The Rebellion of Lori Lansens
It started with a bra–or, more specifically, lack thereof. Lori Lansens was in eighth grade when a nun at her Catholic school pulled her and her friend aside and shamed them for “tempting the boys” with their braless chests. They were instructed to go buy bras at the local Zellers to cover up with. Lansens felt humiliated.
Decades later, while (most of) our society embraced body positivity and shut down the over-sexualization of women’s breasts, Lansens again found herself facing a similar situation. This time, it was directed at her teenage daughter. She had been “skirted” at her alternative high school, a practice wherein the length of a girl’s skirt is measured with a ruler to see if it fits the school’s dress code. They told her daughter that her skirt was an inch too high and that she had to buy a new one.
“You might think, C’mon, this happens… but I felt sick about that,” Lansens says. “I called the school and enquired, What is this? Is there a similar sort of humiliation for boys regarding dress code? Of course, there wasn’t.” Her daughter didn’t stay at the school beyond that year, but the moment stuck with Lansens, and she knew right away that she wanted to write something inspired by these experiences.
And so, This Little Light was born. Set in the year 2023, the story focuses on 16-year-old Rory Ann Miller, a student at Sacred Heart High in Calabasas, California. Rory–a girl that doesn’t exactly follow the local status quo–and her BFF Fee have been accused of bombing their school’s chastity ball. Now, they’re on the run from the police, bounty hunters, and religious extremists who want to see them captured (and worse).
Calabasas is known for its high-profile residents (think Kardashians and Jenners) and is a world away from Lansens’ hometown of Chatham, Ontario. She lived in Toronto for a couple of decades before moving to Southern California, but she still felt a culture shock when she arrived. “Moving here opened my eyes and made me aware, and angry, and riled up,” she says. “Particularly about women, and how we see ourselves, and how we’re seen. You could say [LA] is one of the birthplaces of ageism and sexism, so it’s definitely changed what I’m writing about.”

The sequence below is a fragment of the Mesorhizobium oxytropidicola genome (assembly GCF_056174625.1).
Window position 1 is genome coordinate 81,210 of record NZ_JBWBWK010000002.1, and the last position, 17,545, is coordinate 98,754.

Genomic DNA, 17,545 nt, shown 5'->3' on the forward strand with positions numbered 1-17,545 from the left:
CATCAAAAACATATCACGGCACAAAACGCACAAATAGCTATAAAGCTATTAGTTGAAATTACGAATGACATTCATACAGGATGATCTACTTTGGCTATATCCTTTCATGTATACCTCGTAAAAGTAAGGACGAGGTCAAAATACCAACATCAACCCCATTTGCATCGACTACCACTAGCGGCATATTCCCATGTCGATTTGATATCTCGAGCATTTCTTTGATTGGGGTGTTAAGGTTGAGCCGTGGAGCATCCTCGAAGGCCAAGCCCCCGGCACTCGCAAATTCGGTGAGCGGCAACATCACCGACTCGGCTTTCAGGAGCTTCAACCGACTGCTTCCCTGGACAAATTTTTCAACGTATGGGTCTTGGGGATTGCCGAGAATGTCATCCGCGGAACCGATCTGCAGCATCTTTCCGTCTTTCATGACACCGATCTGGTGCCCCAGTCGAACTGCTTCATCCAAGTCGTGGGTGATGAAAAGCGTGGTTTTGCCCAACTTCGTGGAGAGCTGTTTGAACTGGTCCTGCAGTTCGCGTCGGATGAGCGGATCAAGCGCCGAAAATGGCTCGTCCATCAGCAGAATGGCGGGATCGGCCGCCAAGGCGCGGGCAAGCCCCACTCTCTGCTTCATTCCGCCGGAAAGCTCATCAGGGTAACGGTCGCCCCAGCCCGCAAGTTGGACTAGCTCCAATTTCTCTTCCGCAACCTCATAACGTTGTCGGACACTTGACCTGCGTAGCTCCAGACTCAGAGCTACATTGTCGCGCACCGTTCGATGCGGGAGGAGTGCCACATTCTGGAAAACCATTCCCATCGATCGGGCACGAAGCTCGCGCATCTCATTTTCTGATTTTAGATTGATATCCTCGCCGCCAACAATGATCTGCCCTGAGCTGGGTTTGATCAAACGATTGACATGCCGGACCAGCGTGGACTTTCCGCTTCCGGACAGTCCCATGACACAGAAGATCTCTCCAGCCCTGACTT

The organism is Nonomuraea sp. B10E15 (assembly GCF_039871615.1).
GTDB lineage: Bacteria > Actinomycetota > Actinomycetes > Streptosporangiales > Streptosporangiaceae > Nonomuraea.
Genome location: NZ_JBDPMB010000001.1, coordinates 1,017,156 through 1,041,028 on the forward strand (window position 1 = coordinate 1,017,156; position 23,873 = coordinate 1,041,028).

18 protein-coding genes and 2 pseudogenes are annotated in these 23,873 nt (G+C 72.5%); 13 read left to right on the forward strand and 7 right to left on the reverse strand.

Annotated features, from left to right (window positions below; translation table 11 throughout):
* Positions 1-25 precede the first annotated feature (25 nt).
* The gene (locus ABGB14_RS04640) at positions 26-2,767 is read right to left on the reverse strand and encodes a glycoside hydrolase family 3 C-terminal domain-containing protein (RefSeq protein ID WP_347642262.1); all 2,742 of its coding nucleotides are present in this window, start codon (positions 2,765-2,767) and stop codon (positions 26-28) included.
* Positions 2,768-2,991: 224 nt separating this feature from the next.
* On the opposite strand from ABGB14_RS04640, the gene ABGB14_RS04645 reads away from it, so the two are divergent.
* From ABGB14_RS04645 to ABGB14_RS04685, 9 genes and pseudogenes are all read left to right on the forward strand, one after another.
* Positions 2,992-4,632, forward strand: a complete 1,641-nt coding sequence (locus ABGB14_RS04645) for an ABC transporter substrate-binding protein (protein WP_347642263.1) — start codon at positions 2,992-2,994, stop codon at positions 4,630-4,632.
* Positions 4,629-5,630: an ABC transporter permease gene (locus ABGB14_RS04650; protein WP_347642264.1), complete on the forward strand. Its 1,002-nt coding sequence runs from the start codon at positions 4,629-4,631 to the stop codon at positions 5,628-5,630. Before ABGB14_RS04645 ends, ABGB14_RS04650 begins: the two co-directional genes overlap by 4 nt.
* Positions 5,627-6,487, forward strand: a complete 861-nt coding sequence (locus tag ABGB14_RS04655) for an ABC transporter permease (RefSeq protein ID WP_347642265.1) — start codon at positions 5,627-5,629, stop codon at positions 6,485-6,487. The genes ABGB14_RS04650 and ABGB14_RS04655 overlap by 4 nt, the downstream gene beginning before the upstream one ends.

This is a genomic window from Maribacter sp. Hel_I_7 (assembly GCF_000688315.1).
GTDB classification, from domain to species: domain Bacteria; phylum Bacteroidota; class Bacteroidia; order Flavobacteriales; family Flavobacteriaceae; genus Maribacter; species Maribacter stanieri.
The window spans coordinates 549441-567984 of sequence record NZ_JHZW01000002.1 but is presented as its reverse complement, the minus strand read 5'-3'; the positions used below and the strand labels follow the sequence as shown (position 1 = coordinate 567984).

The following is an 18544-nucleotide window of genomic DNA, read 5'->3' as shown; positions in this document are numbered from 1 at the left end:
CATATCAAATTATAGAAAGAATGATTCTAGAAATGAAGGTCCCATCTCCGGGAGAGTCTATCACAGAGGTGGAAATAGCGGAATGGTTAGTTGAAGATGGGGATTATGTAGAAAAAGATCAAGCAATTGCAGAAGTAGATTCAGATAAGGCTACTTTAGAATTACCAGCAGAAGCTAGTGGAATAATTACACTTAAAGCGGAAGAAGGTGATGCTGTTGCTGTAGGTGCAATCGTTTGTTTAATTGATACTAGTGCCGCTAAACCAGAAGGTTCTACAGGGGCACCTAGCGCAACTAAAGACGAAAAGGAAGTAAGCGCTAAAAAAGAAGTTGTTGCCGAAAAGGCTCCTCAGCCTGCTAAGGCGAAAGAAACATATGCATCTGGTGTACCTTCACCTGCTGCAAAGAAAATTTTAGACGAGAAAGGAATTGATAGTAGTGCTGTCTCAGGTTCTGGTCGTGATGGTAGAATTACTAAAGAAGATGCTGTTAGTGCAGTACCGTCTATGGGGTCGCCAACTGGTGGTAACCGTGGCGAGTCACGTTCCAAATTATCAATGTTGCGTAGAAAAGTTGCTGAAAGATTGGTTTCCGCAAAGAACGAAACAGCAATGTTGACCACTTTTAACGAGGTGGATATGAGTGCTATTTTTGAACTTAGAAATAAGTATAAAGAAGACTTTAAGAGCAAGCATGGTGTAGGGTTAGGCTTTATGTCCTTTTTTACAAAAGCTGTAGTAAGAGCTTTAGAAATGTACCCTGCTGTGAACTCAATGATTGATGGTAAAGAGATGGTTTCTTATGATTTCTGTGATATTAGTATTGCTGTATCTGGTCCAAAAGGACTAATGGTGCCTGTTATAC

In This Little Light, Lansens imagines what could happen in our society, specifically in the United States, if we stay on our current course. It’s a Black Mirror-esque world where UberCopters take wealthy kids to and from their private schools while drones police the area looking for “Probationary Citizens” (AKA “Procits”), a designation for those known, in our reality, as Dreamers.
“None of us thought we’d be here,” Lansens says, referring to the current state of the US. “Even since I’ve written the book, we’ve seen the rise of the religious right, we’ve seen this racism and antipathy towards immigrants. Imagining that we stay on this path felt honest. Frighteningly honest.”
While writing This Little Light, Lansens drew from her life and her feelings of rebellion, which have only become more clear to her over the last few years. “It kind of felt like a teenage rebellion,” she says. “I’m having those same kinds of passionate feelings and reactions to what’s happening in the world–to what I’m seeing happening to women, to the LGBTQ community, and to immigrants–that maybe I felt too busy to feel passionately about and react passionately to in the past. The book really is a response to that.”
Lansens considers herself to be a private person, but through This Little Light, she’s putting a lot of herself and her beliefs out there, electing to push that privacy aside and stepping up to the proverbial mic. “At a certain point in one’s life–and maybe it’s true with many women my age or many authors at a certain point in their careers–there’s this desire to speak out. To speak out and be heard in a different way.”
Hear what Lori Lansens has to say when This Little Light hits the shelves August 17th, 2019, and keep an eye out for the TV adaptation–the book has already been optioned for a series by Universal, with actress and screenwriter Kathleen Robertson signed to write the script! You can order your copy of This Little Light here.
If you’re looking for a book that will no doubt stir up some fantastic conversation at your next book club event, we recommend This Little Light. See how easy it is to put together an event on our Host Page.
Shannon Hodgen is a lifelong writer, DIY enthusiast, and homebody. She satisfies her need to put pen to paper–or, more accurately, fingertips to keyboard–as an agency copywriter, blog contributor, and freelance editor in Toronto.
Favourite Book: The Lovely Bones by Alice Sebold
Favourite Brunch Spot: Dirty Food Eatery in The Junction